Equity investors, from early stage funding to management buyout, see intellectual assets as a critical factor when evaluating prospective deals. But businesses, especially SMEs, generally rely on bank lending or asset finance to raise capital. Such financiers remain strongly focused on traditional assets (real estate, equipment, inventories or receivables). Knowledge-intensive businesses, which have the greatest need of finance for growth, therefore often struggle to obtain funds because their intangible assets do not appear on the balance sheet and are therefore not considered by commercial banks as collateral.

With the application of reforms by the Basel Committee on Banking Supervision, banks are seeking additional security, even when government-backed schemes, such as the UK Enterprise Finance Guarantee scheme are available.

Without new solutions, it will be even harder for innovative companies, including creative digital enterprises, to obtain capital. These are precisely the types of high-growth enterprises that need to be financed to enable economic recovery.

The funding challenge

IPAN flagged the funding gap facing IP-rich SMEs in 2012. Responding to these concerns, in 2013 the UK IP Office published a report on the role of IP and intangible assets in facilitating business finance. The report reaffirmed that mainstream lending practices rarely recognize IP or intangibles as collateral. Balance sheets do not represent the value of these assets, and current regulations actively work against recognition of IP and intangibles as an asset class.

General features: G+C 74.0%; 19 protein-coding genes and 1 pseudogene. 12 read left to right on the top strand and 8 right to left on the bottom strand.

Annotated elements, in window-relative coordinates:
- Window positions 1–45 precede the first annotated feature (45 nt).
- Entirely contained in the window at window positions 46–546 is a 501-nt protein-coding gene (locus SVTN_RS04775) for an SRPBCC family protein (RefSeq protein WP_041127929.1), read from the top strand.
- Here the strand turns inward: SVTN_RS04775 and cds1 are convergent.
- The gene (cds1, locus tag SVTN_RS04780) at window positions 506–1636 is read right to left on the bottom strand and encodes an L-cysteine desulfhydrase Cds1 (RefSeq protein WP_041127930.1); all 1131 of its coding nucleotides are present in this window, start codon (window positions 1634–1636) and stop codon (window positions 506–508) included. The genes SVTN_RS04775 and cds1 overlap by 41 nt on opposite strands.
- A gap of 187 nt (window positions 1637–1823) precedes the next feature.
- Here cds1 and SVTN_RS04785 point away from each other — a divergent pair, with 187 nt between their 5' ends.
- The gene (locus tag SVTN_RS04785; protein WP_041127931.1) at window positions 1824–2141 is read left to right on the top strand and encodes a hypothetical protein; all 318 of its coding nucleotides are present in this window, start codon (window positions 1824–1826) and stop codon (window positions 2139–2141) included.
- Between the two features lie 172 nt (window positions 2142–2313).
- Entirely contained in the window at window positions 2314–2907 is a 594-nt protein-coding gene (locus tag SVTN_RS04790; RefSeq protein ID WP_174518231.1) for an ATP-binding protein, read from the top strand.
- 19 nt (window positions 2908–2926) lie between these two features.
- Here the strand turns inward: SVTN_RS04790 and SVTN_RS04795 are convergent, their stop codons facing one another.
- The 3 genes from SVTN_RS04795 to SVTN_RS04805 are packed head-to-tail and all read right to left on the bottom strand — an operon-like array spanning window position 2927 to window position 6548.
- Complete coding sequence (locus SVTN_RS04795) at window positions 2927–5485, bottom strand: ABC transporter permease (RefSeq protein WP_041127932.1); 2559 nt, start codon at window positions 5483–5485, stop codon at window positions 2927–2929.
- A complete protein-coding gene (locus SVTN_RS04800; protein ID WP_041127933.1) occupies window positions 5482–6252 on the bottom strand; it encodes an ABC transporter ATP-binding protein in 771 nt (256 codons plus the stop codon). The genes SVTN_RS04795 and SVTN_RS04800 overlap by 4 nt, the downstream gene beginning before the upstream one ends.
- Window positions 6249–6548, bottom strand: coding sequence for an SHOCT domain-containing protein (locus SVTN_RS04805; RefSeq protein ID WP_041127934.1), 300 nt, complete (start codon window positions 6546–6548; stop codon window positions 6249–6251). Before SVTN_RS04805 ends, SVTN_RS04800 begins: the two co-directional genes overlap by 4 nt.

Benefits of IP backed financing

IP-backed financing offers significant benefits as follows:

  1. Potential for value appreciation – the IP assets of a well-run business increase in value over time, whereas the value of most tangible assets depreciates.
  2. A wider pool of assets – lenders often face situations where “good” customers want to borrow more than established asset lending ratios allow. The value that core intangible assets represent provides a means to lend more with additional security.
  3. Stronger repayment incentives – where intangibles are core to business activity, they provide a powerful incentive for borrowers to honor repayment commitments.
  4. Improved security –defining intellectual assets as part of a lending agreement puts a bank in a stronger position with an administrator in the event of financial difficulties.
  5. Alternative to personal guarantees – IP and intangibles provide an additional source of security that is directly related to a company and not an individual, thereby making it easier to recover funds if necessary.


Overcoming the limitations and difficulties associated with current practice with regard to IP-backed financing does, however, present some challenges. These include:

  1. Visibility of IP assets: the significant investments in internally generated IP rarely appear on company balance sheets. Company directors need to understand and explain the value of their intangible assets in a language lenders understand and thereby provide a more representative picture of company resources and value.
  2. Value attribution: unquoted companies have no access to a market mechanism to measure the off-balance sheet value of their business. Whereas many tangible assets have a realizable disposal value, even if at a fraction of the original cost, the market for the resale of IP and intangible assets is underdeveloped and offers less certainty about the ability to realize any resale value.